Total Suspended Solids
by Tim Loftus
total suspended solids, seems
like an easy and innocent enough test to perform. For the most part, it is. But
are you following this test procedure as it should be followed? Would the way
you perform this test hold up in the legal system? You may get “workable”
results for plant operations, but what about reporting these results to a
regulatory authority? If you do not follow approved methods – exactly – then the
results, even if they are accurate, may not be legally acceptable. These are not
hypothetical situations. I have been through it, and fortunately, my results
were not only accurate, they were performed legally. There was no argument.
Under the Federal NPDES program, you have two approved methods for TSS:
EPA method 160.2 and Standard Methods 2540D. It is important that you read the
methods for the details of the test. But in general, both methods require that
you wash, dry and weigh the glass fiber filters until you achieve a constant
weight. A constant weight shows a variation of less than 0.5 mg or <4% of the
previous weighing. Only then should you use the filter pads for TSS analysis.
Believe it or not, a lot of junk gets washed off the filter pads. If it is not
washed, a positive interference often results. The last thing you need when
measuring TSS on your final effluent is a few extra milligrams that shouldn’t be
there. It can make the difference between meeting your discharge limits or
failing them. Wash and dry the pads for all your NPDES reporting and any other
situations where the results are legally binding.
Sample size is equally important. Say, for instance, that you are running
50 ml of final effluent through the filter in the TSS test. To report the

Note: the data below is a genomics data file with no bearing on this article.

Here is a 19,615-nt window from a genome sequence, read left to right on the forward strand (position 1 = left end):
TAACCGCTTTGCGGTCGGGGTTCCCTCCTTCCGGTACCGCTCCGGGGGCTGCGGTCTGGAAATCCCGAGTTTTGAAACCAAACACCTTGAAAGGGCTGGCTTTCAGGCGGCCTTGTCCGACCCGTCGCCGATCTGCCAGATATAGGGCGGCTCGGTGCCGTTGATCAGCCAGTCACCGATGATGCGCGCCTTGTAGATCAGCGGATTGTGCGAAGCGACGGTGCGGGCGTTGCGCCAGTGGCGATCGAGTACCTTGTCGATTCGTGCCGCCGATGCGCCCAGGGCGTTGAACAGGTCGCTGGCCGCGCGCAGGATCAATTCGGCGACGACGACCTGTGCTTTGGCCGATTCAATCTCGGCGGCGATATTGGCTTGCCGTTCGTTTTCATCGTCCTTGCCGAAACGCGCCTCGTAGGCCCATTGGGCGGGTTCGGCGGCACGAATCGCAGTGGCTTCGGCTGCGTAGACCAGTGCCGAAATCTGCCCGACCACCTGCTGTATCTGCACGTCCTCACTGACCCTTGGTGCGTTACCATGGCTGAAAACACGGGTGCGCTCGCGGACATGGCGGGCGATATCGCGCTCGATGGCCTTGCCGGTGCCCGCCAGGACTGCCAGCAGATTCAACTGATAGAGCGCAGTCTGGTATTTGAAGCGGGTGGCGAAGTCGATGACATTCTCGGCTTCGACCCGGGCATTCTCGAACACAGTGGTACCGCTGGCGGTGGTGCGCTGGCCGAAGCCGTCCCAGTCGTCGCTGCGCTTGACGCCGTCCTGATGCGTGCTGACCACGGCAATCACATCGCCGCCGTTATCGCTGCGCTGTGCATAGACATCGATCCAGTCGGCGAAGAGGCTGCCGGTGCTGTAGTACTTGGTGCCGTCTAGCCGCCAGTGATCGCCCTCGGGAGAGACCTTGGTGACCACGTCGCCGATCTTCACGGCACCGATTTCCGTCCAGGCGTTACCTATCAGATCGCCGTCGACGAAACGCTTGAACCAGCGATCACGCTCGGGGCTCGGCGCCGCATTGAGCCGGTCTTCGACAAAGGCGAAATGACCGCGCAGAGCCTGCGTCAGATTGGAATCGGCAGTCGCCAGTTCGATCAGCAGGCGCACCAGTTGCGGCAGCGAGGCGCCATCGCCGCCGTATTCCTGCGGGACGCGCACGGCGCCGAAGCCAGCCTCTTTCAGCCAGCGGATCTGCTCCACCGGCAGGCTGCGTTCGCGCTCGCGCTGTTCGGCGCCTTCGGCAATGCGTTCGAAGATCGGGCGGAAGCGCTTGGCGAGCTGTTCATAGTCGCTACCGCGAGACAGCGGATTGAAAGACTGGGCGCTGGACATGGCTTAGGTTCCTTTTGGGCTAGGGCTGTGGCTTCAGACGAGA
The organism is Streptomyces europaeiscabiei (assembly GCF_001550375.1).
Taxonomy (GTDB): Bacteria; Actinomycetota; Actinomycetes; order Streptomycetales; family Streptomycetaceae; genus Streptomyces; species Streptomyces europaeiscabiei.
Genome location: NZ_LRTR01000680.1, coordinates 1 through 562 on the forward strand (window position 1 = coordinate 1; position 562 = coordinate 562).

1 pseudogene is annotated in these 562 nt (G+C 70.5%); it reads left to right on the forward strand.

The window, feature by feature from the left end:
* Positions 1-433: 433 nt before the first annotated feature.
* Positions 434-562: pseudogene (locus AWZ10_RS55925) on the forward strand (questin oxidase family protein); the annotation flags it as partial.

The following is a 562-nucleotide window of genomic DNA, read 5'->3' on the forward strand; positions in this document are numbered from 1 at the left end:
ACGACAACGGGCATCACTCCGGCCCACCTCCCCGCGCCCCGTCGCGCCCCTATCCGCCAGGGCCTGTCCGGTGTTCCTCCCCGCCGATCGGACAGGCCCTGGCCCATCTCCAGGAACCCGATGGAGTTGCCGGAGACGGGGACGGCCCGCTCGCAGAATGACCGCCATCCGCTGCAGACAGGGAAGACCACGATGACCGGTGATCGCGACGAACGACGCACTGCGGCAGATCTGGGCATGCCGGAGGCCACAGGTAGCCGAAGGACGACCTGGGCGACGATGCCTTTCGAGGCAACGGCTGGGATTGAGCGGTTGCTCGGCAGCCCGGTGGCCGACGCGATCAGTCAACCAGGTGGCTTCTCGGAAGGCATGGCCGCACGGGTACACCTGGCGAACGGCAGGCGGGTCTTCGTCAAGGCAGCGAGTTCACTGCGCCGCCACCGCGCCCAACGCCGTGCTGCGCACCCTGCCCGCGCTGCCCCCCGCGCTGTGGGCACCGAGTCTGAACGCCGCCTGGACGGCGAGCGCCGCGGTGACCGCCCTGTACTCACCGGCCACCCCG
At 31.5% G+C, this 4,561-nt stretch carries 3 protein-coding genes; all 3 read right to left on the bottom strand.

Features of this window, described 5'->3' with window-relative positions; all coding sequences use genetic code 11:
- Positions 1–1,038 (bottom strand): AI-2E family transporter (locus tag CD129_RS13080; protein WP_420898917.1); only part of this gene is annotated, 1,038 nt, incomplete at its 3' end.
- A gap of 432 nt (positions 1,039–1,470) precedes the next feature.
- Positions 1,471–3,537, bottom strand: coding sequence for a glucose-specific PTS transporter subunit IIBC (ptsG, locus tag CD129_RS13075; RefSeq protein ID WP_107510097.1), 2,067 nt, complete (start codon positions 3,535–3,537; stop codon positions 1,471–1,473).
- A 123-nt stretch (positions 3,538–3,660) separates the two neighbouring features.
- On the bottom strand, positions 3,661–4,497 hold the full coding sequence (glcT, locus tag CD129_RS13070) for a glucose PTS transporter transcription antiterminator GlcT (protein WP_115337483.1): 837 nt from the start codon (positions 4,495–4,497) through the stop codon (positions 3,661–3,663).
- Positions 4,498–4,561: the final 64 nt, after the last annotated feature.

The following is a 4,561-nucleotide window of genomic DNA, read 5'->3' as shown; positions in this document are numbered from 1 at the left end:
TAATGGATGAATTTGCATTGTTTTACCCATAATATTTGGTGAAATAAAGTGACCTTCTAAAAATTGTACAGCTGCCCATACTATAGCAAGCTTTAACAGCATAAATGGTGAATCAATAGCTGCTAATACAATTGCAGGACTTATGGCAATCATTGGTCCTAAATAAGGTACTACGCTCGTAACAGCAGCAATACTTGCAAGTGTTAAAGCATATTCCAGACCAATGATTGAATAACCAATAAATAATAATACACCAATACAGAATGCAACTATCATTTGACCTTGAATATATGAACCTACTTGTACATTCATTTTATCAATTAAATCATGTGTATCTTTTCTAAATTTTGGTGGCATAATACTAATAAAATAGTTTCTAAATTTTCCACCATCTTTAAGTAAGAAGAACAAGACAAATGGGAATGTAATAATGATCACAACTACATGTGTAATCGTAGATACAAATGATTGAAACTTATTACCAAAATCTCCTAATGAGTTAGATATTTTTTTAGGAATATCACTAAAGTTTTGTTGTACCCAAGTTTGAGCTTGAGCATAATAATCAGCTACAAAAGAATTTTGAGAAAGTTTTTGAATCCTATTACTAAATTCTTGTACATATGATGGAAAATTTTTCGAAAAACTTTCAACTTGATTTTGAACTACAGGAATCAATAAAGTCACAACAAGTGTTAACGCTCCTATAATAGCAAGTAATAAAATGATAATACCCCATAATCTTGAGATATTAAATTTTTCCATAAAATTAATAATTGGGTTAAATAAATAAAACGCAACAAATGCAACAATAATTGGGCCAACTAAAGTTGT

results in mg/l you must factor the measured TSS mg up by 20 times. In doing so,
you are also factoring any error by at least 20 times. This can be significant
if you have a low TSS limit in your NPDES permit. In this case, it would be
better to use a much larger sample volume.
However, too much sample with high amounts of TSS can be harmful. A
water-entrapping crust can form on the filter pad and will give a positive
interference. This can happen especially with WAS and RAS samples. While these
are not considered “legal” samples, the results do affect plant operation
decisions. Standard Methods recommends that the final weight on the filter pad
be 10 to 200 mg.
Another important aspect of TSS analysis is the filtration apparatus. EPA
method 160.2 requires that all filtration apparatus be fitted with a coarse
(40-60um) fritted disk. Standard Methods requires only a filter apparatus with a
reservoir to have a fritted disk. The fritted disk is a porous glass disk used
to support the filter paper. It helps to provide equal suction under the whole
filter pad. Many of the filtration funnels out there (Gooch, Buchner, membrane
filter funnels) contain perforated disks or bottoms as filter supports.
Realistically, perforated disks typically will perform well, but for many
samples, they will not.
Finally, don’t forget to repeat the drying and cooling of the filter and
sample until a constant weight is achieved.
These TSS method requirements mentioned are often overlooked in many
places. However, it is important to do them. Read the EPA or Standard Methods
test procedures over for the details. Performing the analysis correctly may take
a little more time, but by doing so, your results will be accurate and they will
be legal. And that is why we do lab work. Otherwise, why bother doing it?
If you have any questions, suggestions, or comments, please contact LPC
Chair Paul Fitzgibbons at (401) 222-6780 ext 118 (firstname.lastname@example.org)
or Tim Loftus at (508) 949-3865. You can also visit our website at newea.org.
Once on the website, press the Lab Practices button.